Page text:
ATLANTA -- The lineup card hanging on a door inside the visitors' clubhouse on Thursday had Mike Aviles' name penciled in as the Indians' third baseman and No. 8 hitter. Even with a right-hander on the mound for the Braves, Lonnie Chisenhall understood the decision.
"He's been swinging the bat well," Chisenhall said. "He's starting today and he deserves to start right now. I'm not playing well and he is. If you look at it, he gives us the best chance to win right now. I'm going through some stuff offensively."
Over the past couple of months, manager Terry Francona has done what he could to split up the playing time at third between Aviles and Chisenhall. For the most part, Aviles has started against lefties -- as he did in the first two games at Turner Field -- and Chisenhall has been given the nod against righties.
Francona said starting Aviles three games in a row did not mean he was now the full-timer at the hot corner.
"No, no," Francona said. "Lonnie will play."
As evidenced by his honesty on Thursday, Chisenhall is the first to admit that he has underperformed this season. The 24-year-old third baseman believes he has made adjustments to his swing to a fault, focused too much on trying to cut down his strikeouts and has gotten away from the kind of aggressiveness with fastballs that led to past success.
Through 77 games, Chisenhall is hitting .216 overall with seven home runs, 28 RBIs and a .617 on-base plus slugging percentage. Heading into Thursday's game, he was batting only .086 (3-for-35) against left-handed pitchers and just .127 (7-for-55) overall in August.
"This has been a tough year for me in general," Chisenhall said. "I haven't found something that's really helped me yet. I keep working. I'm getting here early with [hitting coach Ty Van Burkleo]. I'm using video. I'm using all of our coaches. I've tried everything. Every avenue, I'm working on it. It's just been a tough year -- probably the worst of my career."
In a 27-game stint at Triple-A Columbus earlier this season, Chisenhall flashed his potential, hitting .390 with 16 extra-base hits and 26 RBIs before being called back to the big leagues in mid-June.
"You see him go to Triple-A and hit .390, so we know it's in there," Francona said. "And we do, we believe it's in there. But when you come to the big leagues, you deal with so much: advanced reports, sometimes sitting, specialty pitchers, better defenses. Sometimes it adds up to the game not coming as quickly as you want it.
"It'll get there. to his credit, he's working with Ty a lot and he shows glimpses of it. We just want it to be more consistent. It'll get there."
In the eighth inning of Thursday's 3-1 loss to the Braves, Francona called upon Chisenhall as a pinch-hitter for pitcher Ubaldo Jimenez. For at least one at-bat, the third baseman found his swing, connecting on a pitch from reliever David Carpenter for the first pinch-hit home run of his young career.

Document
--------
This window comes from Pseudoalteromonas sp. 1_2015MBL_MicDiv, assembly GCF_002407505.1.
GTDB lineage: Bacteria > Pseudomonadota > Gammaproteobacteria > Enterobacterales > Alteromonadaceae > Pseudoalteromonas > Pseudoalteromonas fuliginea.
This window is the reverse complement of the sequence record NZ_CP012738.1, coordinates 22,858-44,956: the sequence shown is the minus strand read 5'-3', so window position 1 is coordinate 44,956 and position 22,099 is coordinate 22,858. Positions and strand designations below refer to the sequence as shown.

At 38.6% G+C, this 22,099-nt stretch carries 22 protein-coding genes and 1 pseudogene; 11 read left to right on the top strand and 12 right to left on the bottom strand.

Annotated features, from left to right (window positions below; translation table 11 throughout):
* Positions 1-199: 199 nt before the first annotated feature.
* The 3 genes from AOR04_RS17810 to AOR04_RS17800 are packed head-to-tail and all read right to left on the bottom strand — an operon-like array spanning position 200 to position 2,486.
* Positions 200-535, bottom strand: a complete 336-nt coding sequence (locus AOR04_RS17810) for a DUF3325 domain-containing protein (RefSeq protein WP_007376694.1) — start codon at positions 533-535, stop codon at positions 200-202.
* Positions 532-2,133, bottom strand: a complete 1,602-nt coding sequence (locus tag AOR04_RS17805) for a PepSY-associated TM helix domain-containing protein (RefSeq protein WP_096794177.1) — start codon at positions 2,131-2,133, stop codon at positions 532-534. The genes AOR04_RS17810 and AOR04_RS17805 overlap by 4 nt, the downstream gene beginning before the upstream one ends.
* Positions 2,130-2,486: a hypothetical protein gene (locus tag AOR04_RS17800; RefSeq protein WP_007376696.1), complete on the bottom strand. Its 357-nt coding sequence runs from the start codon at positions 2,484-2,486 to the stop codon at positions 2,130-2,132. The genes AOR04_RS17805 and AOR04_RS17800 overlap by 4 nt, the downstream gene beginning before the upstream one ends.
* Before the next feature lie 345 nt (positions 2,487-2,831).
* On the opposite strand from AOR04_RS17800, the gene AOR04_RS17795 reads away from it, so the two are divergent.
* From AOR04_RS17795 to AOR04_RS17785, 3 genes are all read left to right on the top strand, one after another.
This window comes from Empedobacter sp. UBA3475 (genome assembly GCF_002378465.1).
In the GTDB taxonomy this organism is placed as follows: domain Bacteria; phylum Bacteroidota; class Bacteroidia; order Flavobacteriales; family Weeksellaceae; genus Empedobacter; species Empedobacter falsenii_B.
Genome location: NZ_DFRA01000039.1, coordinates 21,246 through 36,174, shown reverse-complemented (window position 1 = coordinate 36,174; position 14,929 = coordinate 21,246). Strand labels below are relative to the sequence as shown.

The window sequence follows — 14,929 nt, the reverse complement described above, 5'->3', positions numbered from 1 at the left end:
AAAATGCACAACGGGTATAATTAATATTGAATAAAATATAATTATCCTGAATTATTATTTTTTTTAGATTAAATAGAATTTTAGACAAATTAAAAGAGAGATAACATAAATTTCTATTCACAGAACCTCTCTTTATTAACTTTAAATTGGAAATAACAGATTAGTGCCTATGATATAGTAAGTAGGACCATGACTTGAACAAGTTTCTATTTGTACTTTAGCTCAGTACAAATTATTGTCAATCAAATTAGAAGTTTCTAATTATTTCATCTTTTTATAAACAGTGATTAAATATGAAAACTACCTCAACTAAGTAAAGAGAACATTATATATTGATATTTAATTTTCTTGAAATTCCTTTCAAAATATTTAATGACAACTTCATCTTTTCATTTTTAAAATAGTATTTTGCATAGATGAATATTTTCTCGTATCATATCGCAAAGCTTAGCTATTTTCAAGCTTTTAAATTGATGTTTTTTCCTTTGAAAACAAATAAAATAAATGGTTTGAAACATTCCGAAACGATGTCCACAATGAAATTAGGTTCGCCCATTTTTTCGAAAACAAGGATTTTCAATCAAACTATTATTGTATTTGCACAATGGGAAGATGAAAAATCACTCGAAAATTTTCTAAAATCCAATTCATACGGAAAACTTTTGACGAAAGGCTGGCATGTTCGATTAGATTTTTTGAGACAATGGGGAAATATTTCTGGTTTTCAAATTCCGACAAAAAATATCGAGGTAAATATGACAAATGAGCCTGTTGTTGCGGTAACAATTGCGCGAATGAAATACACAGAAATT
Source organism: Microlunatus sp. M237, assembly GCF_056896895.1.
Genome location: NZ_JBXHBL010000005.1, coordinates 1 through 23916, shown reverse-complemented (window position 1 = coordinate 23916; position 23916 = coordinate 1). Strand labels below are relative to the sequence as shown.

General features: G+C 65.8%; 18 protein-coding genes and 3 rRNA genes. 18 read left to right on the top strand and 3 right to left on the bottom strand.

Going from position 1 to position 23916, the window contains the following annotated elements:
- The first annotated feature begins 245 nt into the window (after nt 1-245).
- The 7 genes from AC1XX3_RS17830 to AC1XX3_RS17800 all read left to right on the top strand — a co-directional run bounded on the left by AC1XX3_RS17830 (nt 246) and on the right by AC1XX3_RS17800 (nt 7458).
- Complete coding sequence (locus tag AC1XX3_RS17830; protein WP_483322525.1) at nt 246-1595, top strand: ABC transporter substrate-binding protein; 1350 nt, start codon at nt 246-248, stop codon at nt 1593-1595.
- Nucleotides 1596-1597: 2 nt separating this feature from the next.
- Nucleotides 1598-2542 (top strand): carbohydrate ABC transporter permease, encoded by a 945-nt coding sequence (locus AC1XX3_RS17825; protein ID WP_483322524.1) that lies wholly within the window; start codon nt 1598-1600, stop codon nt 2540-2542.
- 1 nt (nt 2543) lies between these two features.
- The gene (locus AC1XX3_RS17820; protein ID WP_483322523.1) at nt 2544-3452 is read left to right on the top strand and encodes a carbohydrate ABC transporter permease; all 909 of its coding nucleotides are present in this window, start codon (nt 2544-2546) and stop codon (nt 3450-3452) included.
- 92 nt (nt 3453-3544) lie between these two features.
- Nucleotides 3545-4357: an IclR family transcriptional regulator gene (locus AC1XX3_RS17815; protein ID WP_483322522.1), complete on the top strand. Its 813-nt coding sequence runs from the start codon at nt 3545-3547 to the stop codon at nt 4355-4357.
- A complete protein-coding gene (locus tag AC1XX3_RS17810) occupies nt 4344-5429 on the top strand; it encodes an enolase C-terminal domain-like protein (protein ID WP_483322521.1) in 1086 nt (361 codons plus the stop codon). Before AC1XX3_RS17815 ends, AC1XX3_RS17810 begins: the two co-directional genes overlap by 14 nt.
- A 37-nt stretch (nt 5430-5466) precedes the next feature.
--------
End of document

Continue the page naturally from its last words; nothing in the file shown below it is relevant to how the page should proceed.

"Boy, if he can get hot," Francona said. "We're facing three right-handers going into Detroit [this weekend]. If he could get hot, that'd be great."
Following injury problems, Indians release Myers
ATLANTA -- The Brett Myers experiment has come to an end.
Prior to Thursday night's series finale against the Braves, the Indians released Myers from his contract after activating him from the 60-day disabled list. The veteran pitcher was signed to serve as the club's third starter this season, but persistent right elbow problems quickly killed that hope.
The Indians attempted to have Myers return as a relief pitcher -- his role last season during stints with the Astros and White Sox -- but it became increasingly clear that there was not going to be a spot in the bullpen. Thursday's release seemed to be the inevitable conclusion to a disappointing season for Myers.
"I called Brett and told him thanks. He tried hard," manager Terry Francona said. "His elbow acted up and there's a lot of wear and tear. He tried hard to come back. He could've gone home at any time and we would've never questioned it, but he kept plugging away."
Francona praised general manager Chris Antonetti for making the decision at this point in the season, allowing Myers to seek a job elsewhere as a free agent prior to Major League rosters expanding to 40 players on Sunday.
"This is where, to me, Chris is one of the best," Francona said. "He gave him a chance to let go now before September, where maybe he can find a spot in the big leagues as opposed to maybe waiting until after teams call people up. I think that shows a lot of class on Chris' part."
Cleveland inked Myers to a one-year, $7 million contract on Jan. 4 and included a team option worth $8 million for the 2014 season. That '14 option could have vested had Myers logged 200 innings, but his right elbow injury in April took that possibility off the table.
In four appearances -- his last on April 19 -- the 33-year-old Myers went 0-3 with an 8.02 ERA. Over 21 1/3 innings, the right-hander allowed 19 earned runs on 29 hits, including 10 home runs, and finished with 12 strikeouts and five walks.